John Sale Campbell

M, b. 25 April 1803, d. 1 November 1891
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2nd great-grandfather of Taylor Cosby Cottrell Jr
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     John Sale Campbell was born on 25 April 1803 in Amherst County, Virginia, "near Amherst Court House." He was the son of Wiley Campbell and Elizabeth Marsha Sale. John Sales Campbell was a millwright and farmer. He immigrated to Kentucky in 1821 when he traveled from Virginia by horseback with his uncle Joel Allcock. The trip took several weeks and was over the mountains and through dense forests. He had inherited slaves and brought them on the trip. One Negro boy named Ellis Campbell rode behind him all the way to Bowling Green, Kentucky. John spent the first winter with his uncle and worked at his saw mill for twenty-five cents per day and his board. A bond for the marriage of John Sale Campbell and an unknown person was signed on 7 March 1824 in Bowling Green, Warren County, Kentucky, in the sum of 50 pounds signed by John S Campbell and George Ennis.

John Sale Campbell married Mary Frances Ennis, daughter of George Washington Ennis and Mary Frances Campbell, on 11 March 1824 at Warren County, Kentucky; near Rich Pond. John bought a farm of sixty acres near the John Butt's place and began housekeeping shortly after his marriage. The house consisted of two rooms with a stack chimney and was furnished with an old fashoned four poster cherry bed, a tripod, and a cherry bench. Hanks of spun cotton, wool, flax and tow were hung on wood pins. A box nailed to the wall that was fitted with shelves served as a kitchen cabinet. The dining table was a bailbox that held the bride's table ware that consisted of pewter plates, a mug, one fork and two knives one of which was made of wood. He served an apprenticeship with Samuel Vontress in the Mill Wright's trade and later built his first mill for Peter Lawrence, three miles from Woodburn, on a big spring that empties into Drakes's Creek. He then built a horse mill for Hoe Skiles on the Charlie Skilles's place near Rich Pond. John was a Whig in his early life and a "firm adherent to the Monroe Doctrine, and a staunch Democrat in later years". He cast his first vote for Henry Clay in the Presidential election in October 1824.

In 1827 he visited Virginia and through the invluence of a Christian woman he heard preach from the words, "For what is a man profited if he shall gain the whole world?" etc., he came to Christ and joined the Methodist Church. He "became a very devout Christian, and showed great devotion to the Church of his choice, and labored diligently for the peace and prosperity of the same." John Sales was a well known Mill Wright and one of the main builders of the Portage Railroad in 1932. This railroad ran from the river up tenth street to the Court House in Bowling Geen, Kentucky. He also built several mills in Warren County such as the Massey Mill, the Dishman Mill, and the Cave Mill. In 1838 and 1839 John built a steam mill for J. RumseySkiles and Jacob Vanmeter near Bowling Green. In 1841 John built a threshing machine for Adam Britton near MountOlivet Church. He improved onthe patent by making a perforated floor when he crossed the slats to separate the wheat from the straw. John bought property near Rich Pond in 1841 and build a family home which was occupied by him for the rest of his life. He sold a portion of his property to his son James just before his death. After his death, his daughter Elizabeth Shields brought the remaining property and thus the home became known as the Campbell-Shields home. According to Zalame Cottrell's Campbell Data, John and Mary Campbell had three additional children who "died when small." In 1848 John built a mill with a treadwheel for a Mr. Holmanin the easternpart of the county, a steam mill for John L Rowe, and a water mill for Briggs on Jenning's Creek. This mill was his last work as a mill wright. In 1855 John built Locust Grove, a Southern Methodist Church, near his home. He was a member of the church at the time. He retired from his trade after building this church and devoted his time to farming although he built a work-shop near his house and fitted it with a set of cabinet tools and a blacksmith's outfit where he continued to make items such as furniture. Although John stilll owned slaves in 1860, and was frank and sincere in his views and in defending his rights, when the final crisis came between the states he "sacrificed his personal welfare and all partisan principles andvoted for the Union."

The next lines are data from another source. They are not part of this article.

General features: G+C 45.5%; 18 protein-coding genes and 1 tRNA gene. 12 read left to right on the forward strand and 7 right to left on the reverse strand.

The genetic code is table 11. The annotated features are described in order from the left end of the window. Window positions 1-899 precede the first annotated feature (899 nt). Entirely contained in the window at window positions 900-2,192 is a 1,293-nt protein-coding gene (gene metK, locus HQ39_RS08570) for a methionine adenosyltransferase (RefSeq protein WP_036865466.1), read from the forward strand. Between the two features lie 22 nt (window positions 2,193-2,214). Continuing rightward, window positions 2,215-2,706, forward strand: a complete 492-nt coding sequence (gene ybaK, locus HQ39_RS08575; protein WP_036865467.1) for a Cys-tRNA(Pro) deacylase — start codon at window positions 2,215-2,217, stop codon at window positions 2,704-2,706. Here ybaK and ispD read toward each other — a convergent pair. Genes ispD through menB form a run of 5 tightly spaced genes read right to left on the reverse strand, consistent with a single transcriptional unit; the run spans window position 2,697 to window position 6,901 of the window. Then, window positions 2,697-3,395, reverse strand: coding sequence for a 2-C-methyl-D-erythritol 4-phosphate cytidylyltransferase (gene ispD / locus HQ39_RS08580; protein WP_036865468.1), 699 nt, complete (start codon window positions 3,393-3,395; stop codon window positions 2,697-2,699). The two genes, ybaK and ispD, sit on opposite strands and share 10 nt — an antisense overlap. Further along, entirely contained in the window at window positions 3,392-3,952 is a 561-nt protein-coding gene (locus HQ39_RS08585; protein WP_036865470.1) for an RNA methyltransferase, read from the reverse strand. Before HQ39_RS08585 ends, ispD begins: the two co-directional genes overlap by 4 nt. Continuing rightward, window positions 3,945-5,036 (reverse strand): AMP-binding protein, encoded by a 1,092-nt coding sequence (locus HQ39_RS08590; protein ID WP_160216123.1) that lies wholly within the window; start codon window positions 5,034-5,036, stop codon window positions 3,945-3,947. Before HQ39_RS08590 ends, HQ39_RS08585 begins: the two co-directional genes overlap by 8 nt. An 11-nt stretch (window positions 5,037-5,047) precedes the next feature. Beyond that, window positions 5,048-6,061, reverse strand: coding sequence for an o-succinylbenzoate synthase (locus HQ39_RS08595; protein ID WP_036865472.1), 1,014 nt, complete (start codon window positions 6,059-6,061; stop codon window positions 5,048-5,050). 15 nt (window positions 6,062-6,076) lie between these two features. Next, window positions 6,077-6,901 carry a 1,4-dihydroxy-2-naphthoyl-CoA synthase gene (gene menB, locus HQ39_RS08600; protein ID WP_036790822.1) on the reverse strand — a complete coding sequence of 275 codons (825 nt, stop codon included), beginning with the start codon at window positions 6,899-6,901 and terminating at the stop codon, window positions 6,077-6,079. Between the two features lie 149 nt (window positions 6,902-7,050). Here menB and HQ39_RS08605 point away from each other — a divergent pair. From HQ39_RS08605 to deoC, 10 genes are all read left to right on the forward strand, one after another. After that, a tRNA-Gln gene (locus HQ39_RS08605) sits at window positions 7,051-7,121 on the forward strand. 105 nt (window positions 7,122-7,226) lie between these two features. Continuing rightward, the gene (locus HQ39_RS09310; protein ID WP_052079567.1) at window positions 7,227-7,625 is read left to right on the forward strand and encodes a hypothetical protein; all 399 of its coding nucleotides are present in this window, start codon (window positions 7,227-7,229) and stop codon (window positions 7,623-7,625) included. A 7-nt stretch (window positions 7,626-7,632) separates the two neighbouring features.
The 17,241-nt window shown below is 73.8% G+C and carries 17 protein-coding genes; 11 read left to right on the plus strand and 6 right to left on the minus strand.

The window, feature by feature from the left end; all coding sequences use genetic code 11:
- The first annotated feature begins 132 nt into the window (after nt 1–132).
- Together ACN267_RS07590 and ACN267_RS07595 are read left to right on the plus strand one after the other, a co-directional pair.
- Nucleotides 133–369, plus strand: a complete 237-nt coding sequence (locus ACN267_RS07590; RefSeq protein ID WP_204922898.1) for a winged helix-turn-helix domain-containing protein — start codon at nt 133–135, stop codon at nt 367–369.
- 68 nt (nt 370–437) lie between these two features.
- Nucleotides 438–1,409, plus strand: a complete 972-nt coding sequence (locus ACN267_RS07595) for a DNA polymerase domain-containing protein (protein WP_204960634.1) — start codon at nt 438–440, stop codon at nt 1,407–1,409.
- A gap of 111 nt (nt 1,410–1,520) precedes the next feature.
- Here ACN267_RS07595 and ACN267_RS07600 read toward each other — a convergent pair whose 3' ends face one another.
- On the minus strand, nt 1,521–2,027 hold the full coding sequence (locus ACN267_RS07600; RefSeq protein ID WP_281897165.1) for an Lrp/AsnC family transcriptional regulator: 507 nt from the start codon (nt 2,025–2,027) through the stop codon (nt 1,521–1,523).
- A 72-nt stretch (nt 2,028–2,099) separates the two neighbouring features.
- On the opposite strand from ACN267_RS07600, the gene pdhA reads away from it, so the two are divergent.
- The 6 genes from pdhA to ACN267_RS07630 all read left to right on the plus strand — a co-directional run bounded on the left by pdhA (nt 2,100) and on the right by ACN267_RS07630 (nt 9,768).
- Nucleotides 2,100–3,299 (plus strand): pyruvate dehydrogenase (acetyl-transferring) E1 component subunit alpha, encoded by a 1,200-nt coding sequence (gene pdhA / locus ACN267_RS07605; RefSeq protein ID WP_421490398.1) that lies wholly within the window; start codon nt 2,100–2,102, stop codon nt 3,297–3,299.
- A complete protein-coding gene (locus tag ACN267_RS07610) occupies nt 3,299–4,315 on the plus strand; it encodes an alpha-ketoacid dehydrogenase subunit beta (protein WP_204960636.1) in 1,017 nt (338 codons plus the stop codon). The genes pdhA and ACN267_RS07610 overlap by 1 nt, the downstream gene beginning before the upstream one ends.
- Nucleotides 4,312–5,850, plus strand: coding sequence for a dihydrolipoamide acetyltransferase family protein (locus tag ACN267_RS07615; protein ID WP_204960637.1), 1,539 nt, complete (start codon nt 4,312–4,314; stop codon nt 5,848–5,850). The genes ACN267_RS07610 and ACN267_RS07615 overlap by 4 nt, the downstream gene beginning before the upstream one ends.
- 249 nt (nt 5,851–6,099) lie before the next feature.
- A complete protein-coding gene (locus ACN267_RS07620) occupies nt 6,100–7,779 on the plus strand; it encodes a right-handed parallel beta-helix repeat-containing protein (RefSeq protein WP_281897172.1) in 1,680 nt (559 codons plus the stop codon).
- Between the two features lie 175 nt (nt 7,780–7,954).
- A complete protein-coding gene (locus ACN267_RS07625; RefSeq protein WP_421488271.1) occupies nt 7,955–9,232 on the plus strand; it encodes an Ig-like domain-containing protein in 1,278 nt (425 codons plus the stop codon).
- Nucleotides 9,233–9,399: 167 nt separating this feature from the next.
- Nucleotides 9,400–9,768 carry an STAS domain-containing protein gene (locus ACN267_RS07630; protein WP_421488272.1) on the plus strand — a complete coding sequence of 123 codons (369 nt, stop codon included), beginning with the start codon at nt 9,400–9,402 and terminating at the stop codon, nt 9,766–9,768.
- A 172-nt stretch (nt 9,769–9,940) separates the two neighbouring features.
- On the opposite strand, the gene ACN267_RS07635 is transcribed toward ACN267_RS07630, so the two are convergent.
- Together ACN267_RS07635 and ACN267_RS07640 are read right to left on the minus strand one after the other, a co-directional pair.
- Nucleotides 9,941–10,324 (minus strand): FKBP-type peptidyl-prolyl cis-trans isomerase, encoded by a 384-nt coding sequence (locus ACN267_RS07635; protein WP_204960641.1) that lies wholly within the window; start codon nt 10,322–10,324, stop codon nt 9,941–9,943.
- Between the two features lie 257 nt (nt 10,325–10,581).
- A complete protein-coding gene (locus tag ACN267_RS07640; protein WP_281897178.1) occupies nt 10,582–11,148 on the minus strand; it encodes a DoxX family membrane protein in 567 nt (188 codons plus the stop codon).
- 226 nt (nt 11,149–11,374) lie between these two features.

John Sale Campbell left a will on 19 January 1888 at Warren County, Kentucky. He stated in this will that it was his desire that his estate be divided equally between his children and that he had advanced the following named sums to members of his family for which each must account for in the final settlement of his estate: